Virginia Commonwealth University in Richmond has approved a new name for the building housing the department of African American studies on campus. The building will now be known as Gabriel’s House, named for the enslaved man in Richmond who, in 1800, organized an unsuccessful but historically significant slave revolt.
The building was formerly known as Harrison House. it honored Lieutenant William Harrison, an engineer for the Confederate Army who developed defensive positions for the army in Henrico County during the Civil War.
The name Gabriel’s House was chosen in honor of Gabriel Prossor’s work to organize enslaved people across 11 Virginia counties that sought to emancipate enslaved people in Virginia and beyond. Gabriel’s plans were thwarted at the last moment, however, and he and 25 other enslaved men were hanged. In 2007, then-Gov. Tim Kaine pardoned Gabriel.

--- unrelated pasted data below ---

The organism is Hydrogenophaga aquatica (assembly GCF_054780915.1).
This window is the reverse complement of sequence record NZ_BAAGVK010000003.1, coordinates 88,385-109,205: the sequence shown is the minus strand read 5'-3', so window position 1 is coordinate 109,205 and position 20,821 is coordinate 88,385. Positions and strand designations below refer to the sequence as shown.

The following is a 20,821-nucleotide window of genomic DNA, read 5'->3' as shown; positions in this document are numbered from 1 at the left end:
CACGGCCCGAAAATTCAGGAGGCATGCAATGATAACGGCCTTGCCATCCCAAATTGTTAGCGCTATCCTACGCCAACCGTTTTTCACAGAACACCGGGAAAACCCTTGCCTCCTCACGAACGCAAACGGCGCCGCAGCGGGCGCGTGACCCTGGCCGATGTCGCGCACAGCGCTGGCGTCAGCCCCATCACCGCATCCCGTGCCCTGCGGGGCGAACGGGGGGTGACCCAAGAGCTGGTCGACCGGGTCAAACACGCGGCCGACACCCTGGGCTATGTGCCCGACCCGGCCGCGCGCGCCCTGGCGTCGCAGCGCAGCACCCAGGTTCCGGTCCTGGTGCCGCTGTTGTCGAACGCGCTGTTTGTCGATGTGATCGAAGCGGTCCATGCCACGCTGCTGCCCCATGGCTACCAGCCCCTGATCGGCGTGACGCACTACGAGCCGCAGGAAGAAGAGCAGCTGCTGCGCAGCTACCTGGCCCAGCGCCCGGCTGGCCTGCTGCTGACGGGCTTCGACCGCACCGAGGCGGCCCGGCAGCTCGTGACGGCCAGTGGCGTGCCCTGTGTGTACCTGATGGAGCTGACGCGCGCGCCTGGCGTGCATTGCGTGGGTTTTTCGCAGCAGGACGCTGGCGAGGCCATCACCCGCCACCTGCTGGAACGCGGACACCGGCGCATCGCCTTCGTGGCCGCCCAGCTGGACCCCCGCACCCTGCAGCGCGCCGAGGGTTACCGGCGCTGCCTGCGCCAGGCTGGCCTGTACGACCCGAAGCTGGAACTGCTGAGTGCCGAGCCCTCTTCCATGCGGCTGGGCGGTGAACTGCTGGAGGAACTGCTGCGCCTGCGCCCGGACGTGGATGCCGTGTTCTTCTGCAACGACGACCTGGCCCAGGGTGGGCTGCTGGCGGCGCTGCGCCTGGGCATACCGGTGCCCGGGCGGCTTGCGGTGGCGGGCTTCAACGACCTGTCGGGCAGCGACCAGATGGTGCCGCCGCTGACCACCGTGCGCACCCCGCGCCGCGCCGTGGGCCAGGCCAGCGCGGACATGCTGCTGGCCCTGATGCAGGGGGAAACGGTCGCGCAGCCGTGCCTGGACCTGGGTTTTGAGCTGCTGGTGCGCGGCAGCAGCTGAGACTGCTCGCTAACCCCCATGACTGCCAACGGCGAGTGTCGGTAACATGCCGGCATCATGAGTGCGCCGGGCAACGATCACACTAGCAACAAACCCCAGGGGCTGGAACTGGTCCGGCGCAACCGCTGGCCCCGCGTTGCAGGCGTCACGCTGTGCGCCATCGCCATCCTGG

“Our department has always been cognizant of the historical importance of self-naming for Black people in this country and in this spirit of self-definition and self-determination — we began a process to select a name that reflected the spirit of the department and the pedagogical mission of our discipline,” according to a document the department submitted to the board in support of the new name.